Picks and Pans Review: Laurence Olivier

UPDATED 01/23/1989 at 01:00 AM EST Originally published 01/23/1989 at 01:00 AM EST

by Anthony Holden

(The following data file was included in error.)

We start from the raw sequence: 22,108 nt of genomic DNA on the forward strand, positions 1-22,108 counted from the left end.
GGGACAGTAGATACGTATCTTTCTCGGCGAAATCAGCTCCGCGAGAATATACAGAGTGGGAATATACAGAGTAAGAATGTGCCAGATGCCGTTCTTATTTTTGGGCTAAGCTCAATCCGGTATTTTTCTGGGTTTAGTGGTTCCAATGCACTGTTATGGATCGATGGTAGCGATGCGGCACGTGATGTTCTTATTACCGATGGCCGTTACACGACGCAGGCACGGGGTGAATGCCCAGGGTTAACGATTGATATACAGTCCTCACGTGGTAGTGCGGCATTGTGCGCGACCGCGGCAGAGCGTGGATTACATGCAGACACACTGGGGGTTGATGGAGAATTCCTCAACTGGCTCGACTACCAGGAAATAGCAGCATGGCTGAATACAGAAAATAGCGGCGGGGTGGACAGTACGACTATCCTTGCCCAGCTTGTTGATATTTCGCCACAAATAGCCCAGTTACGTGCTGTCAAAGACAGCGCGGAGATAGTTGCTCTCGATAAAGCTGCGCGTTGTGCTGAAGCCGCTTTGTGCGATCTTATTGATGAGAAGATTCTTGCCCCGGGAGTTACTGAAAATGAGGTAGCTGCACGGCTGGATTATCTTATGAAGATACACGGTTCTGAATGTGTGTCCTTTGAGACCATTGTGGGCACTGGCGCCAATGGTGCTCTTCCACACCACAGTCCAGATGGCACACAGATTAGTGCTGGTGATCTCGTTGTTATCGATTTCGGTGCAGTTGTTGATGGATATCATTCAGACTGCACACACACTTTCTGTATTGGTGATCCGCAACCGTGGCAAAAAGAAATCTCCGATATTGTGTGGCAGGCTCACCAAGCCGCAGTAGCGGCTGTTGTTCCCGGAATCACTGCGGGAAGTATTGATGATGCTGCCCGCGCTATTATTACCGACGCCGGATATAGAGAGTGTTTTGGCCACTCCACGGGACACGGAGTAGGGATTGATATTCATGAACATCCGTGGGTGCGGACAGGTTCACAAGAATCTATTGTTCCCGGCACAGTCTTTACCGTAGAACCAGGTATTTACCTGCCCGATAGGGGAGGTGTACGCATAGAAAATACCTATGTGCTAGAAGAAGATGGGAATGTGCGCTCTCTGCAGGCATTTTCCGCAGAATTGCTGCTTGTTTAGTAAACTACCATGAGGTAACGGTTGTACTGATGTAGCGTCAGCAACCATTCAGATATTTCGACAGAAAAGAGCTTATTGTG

He became Sir Laurence at 39 (the youngest actor ever knighted), an Academy Award winner (Hamlet, 1949) at 41, Lord Olivier at 63 (the first peerage that was ever given an actor). Laurence Olivier—now 81, ailing and retired—has received perhaps every attention his nation and the theatrical profession can bestow. But Holden's rewarding biography reassures us that Lord Olivier's honors are no more than his due. That the true personality of his subject escapes him cannot be held against Holden. Laurence Olivier's "real" self seems to have eluded not only Olivier himself, but those close to him. Olivier: "I'm not sure what I'm like...I'm far from sure when I'm acting and when I am not. Or, more frankly, when I am lying and when I am not." His wife (the third) of almost 30 years, actress Joan Plowright: "Larry? Oh, he's acting all the time." It is Holden's own conclusion that Olivier is "a born actor who has spent his long life auditioning to be himself, the one role he could never quite pin down." This biography offers perhaps more than most Americans will care to know of the childhood of this Church of England clergyman's son. There's a surplus of detail, too, about the behind-the-scenes politicking at Britain's National Theatre, of which Olivier became director in 1963. No reader can fail to be moved, however, by the account of Olivier's harrowing 20-year marriage to the manic-depressive actress Vivien Leigh and the late-in-life happiness he shares with Plowright and their three children. Holden provides vivid portraits of Olivier's renowned Shakespearean roles—Hamlet, Henry V, Richard III, Othello, Titus Andronicus—and many more modern ones, among these Heathcliff in Wuthering Heights and Archie Rice in The Entertainer. Too frail in his later life to take on major acting efforts, Olivier accepted many trivial but lucrative cameo roles in films, and in 1973 was paid $1 million for making a television commercial. It is only this, Holden notes, that enables Tony Manero (John Travolta) in Saturday Night Fever to place him. "Laurence Olivier? Who's that?" "Oh, come on. You know, the guy on television, the one who did the Polaroid commercials." "Oh, yeah, him. He's good." (Atheneum, $22.50)

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